Applying seq to improve execution time in Haskell

I have the following:

``````data Node = Node { position::Int
, zombies::Float
, connections::[Int]
}

moveZombie :: [Node] -> Node -> Node
moveZombie nodes (Node i _ cx) = zc `seq` Node i zc cx
where zc = sum [zombies n / (fromIntegral \$ length \$ connections n) | i <- cx, let n = nodes !! i]

step :: Int -> [Node] -> [Node]
step 0 nodes = nodes
step k nodes = step (k-1) \$ map (moveZombie nodes) nodes
``````

Compiling with profiling enabled in GHC tells me that the cost centers are:

``````                               Individual
COST CENTRE            MODULE %time %alloc
moveZombie.zc          Main   60.3   90.4
moveZombie.zc.n        Main   37.6    0.0
``````

I tried the following: `moveZombie nodes (Node i _ cx) = zc `seq` Node i zc cx` to force strict evaluation and have the program run faster, but have been entirely unsuccessful. I know there is something wrong with my understanding of the way `seq` works, but I can't seem to figure out what.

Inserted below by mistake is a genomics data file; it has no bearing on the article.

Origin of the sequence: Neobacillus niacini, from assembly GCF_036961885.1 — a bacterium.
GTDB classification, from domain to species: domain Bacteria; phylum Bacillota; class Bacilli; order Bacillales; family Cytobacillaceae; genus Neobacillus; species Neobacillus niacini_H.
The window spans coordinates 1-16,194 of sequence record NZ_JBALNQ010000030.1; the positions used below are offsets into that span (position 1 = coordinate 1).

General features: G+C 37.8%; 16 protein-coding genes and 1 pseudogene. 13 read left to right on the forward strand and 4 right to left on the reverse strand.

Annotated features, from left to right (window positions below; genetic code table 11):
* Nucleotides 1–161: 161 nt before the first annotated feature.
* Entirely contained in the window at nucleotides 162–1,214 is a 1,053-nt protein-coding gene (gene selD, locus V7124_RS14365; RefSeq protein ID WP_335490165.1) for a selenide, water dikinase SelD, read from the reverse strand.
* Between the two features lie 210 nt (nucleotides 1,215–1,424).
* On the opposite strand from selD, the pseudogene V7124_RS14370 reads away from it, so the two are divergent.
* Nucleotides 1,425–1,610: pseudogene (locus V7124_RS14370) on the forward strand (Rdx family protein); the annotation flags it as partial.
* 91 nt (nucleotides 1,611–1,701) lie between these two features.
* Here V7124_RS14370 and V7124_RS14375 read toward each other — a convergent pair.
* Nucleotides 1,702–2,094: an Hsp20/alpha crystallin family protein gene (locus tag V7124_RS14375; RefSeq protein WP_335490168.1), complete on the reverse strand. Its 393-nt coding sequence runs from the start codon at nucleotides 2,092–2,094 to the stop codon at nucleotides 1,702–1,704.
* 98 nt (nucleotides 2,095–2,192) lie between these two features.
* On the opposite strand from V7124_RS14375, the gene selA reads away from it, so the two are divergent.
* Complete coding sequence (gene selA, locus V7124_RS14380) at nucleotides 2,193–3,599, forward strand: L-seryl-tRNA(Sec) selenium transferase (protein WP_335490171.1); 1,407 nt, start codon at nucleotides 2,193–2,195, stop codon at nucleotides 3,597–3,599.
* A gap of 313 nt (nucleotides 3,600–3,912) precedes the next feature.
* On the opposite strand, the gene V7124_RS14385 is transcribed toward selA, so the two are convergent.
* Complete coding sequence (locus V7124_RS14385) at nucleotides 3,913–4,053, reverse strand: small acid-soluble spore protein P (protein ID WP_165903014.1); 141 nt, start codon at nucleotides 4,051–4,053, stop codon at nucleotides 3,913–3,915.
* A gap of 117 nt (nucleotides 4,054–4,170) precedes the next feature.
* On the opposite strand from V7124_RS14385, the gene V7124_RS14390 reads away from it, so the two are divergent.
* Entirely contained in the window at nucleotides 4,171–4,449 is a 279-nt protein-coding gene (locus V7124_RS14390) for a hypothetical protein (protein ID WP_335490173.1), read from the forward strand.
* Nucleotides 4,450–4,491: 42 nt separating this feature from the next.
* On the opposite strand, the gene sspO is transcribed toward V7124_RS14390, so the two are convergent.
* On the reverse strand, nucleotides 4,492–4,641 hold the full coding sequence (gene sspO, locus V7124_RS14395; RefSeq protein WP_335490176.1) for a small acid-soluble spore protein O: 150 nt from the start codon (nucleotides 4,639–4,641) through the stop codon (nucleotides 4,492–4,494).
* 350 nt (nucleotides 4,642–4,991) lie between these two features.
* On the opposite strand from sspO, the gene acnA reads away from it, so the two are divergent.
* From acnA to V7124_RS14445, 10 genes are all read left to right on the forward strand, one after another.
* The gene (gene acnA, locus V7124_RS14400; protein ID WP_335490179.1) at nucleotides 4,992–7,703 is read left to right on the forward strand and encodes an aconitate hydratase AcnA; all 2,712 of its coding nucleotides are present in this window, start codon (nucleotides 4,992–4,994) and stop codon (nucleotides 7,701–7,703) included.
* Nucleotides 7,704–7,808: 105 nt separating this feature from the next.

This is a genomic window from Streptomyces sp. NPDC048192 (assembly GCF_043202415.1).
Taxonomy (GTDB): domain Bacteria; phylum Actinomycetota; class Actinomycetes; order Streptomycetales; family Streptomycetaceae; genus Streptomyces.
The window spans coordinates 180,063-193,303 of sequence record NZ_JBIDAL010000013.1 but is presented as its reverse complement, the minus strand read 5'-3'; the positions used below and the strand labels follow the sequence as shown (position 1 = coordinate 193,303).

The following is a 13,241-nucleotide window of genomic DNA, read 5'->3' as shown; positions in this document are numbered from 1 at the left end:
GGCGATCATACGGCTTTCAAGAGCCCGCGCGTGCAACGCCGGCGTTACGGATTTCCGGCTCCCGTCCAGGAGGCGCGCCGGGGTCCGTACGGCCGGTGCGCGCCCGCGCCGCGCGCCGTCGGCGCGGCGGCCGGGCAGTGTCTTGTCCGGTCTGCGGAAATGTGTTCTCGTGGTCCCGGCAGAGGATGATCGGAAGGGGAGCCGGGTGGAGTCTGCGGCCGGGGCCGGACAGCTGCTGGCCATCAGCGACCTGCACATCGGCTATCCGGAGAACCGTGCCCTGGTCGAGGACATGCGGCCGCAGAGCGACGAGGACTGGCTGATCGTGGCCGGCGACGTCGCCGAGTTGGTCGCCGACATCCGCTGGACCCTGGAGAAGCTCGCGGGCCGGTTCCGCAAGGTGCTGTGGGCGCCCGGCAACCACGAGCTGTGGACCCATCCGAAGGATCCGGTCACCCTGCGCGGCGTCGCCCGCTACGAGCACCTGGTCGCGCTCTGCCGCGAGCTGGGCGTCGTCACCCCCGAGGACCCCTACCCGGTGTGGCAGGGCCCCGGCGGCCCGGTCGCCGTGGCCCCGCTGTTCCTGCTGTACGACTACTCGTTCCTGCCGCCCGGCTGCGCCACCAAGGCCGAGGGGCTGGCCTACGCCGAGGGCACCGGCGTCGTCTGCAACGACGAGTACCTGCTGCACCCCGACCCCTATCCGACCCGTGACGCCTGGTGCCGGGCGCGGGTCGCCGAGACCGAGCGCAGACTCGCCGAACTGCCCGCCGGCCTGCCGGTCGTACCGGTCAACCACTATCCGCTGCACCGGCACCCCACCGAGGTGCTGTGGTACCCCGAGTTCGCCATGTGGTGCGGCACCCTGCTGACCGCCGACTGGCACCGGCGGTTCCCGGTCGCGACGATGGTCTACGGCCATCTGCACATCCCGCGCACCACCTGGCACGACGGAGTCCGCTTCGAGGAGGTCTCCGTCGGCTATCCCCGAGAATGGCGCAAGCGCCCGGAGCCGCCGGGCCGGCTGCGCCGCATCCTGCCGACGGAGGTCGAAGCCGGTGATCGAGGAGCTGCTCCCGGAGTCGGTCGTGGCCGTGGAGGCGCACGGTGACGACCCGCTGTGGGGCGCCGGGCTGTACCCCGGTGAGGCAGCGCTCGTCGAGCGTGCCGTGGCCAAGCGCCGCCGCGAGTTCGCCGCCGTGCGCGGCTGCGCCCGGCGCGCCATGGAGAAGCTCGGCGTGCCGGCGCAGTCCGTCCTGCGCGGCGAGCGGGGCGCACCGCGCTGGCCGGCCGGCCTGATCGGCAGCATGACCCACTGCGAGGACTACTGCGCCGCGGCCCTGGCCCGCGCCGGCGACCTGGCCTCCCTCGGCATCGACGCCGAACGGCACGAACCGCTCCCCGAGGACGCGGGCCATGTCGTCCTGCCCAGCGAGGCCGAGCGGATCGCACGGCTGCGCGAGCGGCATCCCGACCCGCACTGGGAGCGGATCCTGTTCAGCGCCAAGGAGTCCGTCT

I think, that I need to force strict evaluation on `step k nodes = step (k-1) \$ map (moveZombie nodes) nodes` but, I am confused.

I know that:

1. `seq a b` forces `a` into the weak first normal form, when evaluating `b`
2. That an expression is in weak normal form if the outermost expression is a lambda or a Data constructor

Any pointers towards what understanding I am missing?

-
I think your main problem is `let n = nodes !! i`. List indexing is `O(i)`, so if a `Node` has many connections, a `moveZombie` on that is quadratic in the number of `Node`s. If you have a lot of `Node`s with many connections, you get cubic complexity for a `step`. Try using an `Array` instead of a list. (If you have more than just a handful of `Node`s, it won't improve things if you have only two.) –  Daniel Fischer Nov 3 '12 at 9:19
I'd personally prefer `Data.Sequence` to `Array`. –  Ben Millwood Nov 5 '12 at 12:29